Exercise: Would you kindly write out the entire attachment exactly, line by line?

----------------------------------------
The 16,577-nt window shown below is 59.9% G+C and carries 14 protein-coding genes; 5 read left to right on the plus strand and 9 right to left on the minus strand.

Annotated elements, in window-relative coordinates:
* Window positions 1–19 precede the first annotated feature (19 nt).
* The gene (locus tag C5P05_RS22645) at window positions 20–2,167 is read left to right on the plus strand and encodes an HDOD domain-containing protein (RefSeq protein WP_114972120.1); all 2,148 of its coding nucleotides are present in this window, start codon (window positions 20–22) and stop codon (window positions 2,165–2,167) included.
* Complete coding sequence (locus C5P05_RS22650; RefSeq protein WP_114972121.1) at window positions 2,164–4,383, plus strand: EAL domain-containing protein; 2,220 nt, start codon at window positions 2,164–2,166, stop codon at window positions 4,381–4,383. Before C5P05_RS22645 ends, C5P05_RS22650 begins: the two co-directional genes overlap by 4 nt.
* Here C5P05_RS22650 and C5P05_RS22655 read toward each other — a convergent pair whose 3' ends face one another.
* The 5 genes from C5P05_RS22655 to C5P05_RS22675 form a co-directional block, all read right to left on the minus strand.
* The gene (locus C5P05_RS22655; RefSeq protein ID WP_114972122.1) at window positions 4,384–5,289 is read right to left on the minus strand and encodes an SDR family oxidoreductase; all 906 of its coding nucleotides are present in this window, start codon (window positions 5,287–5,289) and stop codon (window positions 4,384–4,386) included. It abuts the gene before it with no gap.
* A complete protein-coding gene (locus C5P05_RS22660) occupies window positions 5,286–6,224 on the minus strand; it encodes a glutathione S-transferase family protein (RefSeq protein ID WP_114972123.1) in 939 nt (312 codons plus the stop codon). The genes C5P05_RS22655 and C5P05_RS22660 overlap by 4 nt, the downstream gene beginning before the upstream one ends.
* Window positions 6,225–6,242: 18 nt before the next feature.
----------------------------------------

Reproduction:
The 16,577-nt window shown below is 59.9% G+C and carries 14 protein-coding genes; 5 read left to right on the plus strand and 9 right to left on the minus strand.

Annotated elements, in window-relative coordinates:
* Window positions 1–19 precede the first annotated feature (19 nt).
* The gene (locus tag C5P05_RS22645) at window positions 20–2,167 is read left to right on the plus strand and encodes an HDOD domain-containing protein (RefSeq protein WP_114972120.1); all 2,148 of its coding nucleotides are present in this window, start codon (window positions 20–22) and stop codon (window positions 2,165–2,167) included.
* Complete coding sequence (locus C5P05_RS22650; RefSeq protein WP_114972121.1) at window positions 2,164–4,383, plus strand: EAL domain-containing protein; 2,220 nt, start codon at window positions 2,164–2,166, stop codon at window positions 4,381–4,383. Before C5P05_RS22645 ends, C5P05_RS22650 begins: the two co-directional genes overlap by 4 nt.
* Here C5P05_RS22650 and C5P05_RS22655 read toward each other — a convergent pair whose 3' ends face one another.
* The 5 genes from C5P05_RS22655 to C5P05_RS22675 form a co-directional block, all read right to left on the minus strand.
* The gene (locus C5P05_RS22655; RefSeq protein ID WP_114972122.1) at window positions 4,384–5,289 is read right to left on the minus strand and encodes an SDR family oxidoreductase; all 906 of its coding nucleotides are present in this window, start codon (window positions 5,287–5,289) and stop codon (window positions 4,384–4,386) included. It abuts the gene before it with no gap.
* A complete protein-coding gene (locus C5P05_RS22660) occupies window positions 5,286–6,224 on the minus strand; it encodes a glutathione S-transferase family protein (RefSeq protein ID WP_114972123.1) in 939 nt (312 codons plus the stop codon). The genes C5P05_RS22655 and C5P05_RS22660 overlap by 4 nt, the downstream gene beginning before the upstream one ends.
* Window positions 6,225–6,242: 18 nt before the next feature.